After the orchestrated leaks over the past weeks on first the methodology and then the banks that may have to raise fresh capital, no surprise: 10 banks out of 19 have are the winners and will need to raise core capital for $74.6 billion to sustain the more adverse scenario (notice not the most...).
Under the more adverse scenario (but everybody knows what worst case means after the financial meltdown we witnessed), the 19 banks could lose an additional $599 billion over 2 years vs $834 billion tier 1 capital (and only 50% of this in common capital).
I am neither Dr. Doom nor Mr. Boom, and do not know whether the assumptions are too optimistic or not (I however doubt that a central bank can be too gloomy; it has to have an optimistic bias). I only have one comment: today the US hit the 8.9% unemployment threshold in 2009 for the more adverse scenario (release of today unemployment numbers were better than economists' forecasts but in line with the ADP employment report published 2 days ago).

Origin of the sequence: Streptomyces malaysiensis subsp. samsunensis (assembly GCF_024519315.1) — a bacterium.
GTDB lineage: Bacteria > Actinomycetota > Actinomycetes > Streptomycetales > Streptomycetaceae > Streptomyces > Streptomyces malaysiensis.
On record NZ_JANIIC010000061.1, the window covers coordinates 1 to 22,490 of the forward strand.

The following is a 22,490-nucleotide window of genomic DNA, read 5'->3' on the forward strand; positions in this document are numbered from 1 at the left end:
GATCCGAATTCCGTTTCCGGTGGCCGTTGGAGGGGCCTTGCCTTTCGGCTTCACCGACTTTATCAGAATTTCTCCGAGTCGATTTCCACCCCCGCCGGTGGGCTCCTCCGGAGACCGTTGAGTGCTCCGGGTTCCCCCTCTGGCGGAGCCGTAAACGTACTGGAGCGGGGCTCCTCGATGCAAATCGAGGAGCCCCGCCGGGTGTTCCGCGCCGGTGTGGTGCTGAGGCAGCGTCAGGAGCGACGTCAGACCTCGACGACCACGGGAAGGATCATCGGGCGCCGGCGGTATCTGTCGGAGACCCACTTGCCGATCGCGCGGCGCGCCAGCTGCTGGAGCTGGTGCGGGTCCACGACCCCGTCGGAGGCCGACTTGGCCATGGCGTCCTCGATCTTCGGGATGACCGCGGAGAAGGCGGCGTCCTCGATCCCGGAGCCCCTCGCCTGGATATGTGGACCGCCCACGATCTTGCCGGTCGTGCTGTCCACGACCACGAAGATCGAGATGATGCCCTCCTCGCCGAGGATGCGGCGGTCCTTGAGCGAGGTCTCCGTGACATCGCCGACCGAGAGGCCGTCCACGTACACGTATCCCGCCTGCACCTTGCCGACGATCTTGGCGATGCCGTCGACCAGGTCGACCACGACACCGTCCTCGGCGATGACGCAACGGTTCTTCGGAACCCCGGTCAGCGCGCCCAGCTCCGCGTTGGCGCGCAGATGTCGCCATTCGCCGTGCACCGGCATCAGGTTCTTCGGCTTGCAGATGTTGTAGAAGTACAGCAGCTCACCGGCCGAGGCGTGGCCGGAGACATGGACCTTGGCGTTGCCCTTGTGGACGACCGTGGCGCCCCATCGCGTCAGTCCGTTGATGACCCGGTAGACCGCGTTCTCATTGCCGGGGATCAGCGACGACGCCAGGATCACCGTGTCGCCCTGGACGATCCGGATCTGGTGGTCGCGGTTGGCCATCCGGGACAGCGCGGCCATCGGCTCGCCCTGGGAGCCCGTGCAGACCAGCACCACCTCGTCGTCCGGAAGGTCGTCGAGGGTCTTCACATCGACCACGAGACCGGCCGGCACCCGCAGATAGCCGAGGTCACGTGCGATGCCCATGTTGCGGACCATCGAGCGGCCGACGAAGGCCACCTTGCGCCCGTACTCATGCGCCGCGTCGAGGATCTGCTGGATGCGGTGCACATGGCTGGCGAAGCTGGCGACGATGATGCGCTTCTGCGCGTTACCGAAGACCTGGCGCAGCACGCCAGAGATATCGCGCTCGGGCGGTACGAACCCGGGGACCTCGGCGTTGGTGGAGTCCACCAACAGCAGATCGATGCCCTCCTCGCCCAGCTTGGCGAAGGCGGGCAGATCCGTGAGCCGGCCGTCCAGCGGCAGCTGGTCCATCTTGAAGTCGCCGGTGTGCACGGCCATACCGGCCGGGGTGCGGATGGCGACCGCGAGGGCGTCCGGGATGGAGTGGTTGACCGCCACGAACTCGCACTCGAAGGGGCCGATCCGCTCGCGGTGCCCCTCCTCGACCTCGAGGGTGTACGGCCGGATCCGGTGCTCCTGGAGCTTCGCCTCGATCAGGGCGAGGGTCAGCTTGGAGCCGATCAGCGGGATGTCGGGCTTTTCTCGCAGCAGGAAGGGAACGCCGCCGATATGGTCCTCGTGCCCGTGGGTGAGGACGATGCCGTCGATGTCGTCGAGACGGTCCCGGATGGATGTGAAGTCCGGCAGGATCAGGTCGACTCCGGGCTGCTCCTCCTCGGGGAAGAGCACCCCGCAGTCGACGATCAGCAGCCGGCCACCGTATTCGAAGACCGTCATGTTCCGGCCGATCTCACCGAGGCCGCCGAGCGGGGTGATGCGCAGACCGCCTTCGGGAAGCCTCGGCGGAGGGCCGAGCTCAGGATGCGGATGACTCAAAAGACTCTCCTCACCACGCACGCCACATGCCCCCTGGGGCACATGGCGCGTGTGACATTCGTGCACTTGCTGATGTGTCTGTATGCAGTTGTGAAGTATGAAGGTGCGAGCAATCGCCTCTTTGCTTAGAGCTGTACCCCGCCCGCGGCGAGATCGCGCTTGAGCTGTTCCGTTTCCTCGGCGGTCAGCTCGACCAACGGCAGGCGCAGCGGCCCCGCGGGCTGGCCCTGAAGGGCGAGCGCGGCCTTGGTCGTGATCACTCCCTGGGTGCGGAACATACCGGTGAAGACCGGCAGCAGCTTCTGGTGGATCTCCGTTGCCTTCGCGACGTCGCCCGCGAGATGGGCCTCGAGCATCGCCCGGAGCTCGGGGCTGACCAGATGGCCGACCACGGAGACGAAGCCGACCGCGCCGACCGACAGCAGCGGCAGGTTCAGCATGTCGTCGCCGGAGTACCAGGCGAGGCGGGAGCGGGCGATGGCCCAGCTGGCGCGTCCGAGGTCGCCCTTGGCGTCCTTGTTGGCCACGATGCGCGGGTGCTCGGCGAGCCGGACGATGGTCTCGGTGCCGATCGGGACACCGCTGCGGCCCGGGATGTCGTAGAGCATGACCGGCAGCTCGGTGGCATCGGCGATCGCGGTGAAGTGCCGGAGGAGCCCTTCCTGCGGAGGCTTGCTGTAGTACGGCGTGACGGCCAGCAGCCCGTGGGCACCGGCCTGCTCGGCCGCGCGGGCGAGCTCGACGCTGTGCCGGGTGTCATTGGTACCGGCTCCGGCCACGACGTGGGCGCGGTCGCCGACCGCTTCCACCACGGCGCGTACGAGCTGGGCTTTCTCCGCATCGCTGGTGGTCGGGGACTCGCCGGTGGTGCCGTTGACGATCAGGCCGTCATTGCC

And what about banks beyond the 19 too big too fail?
The most interesting part of the report is the FED emphasis on core tier 1 capital. Increasingly, supervisory authorities will bear more attention to this, and probably less to all the hybrid capital or quasi-equity. My view is this will be part of a reform (if any) to be enacted by regulatory bodies. This also mean no return to over-leverage in the near future and lower Return On Equity coupled with less volatility for banks in the western hemisphere.
I recommend readers interested in the details of the stress tests per bank in a graphical and interactive way to go to the WSJ.
The Supervisory Capital Assessment Program: Overview of results
Board of Governors of the Federal Reserve System, May7, 2009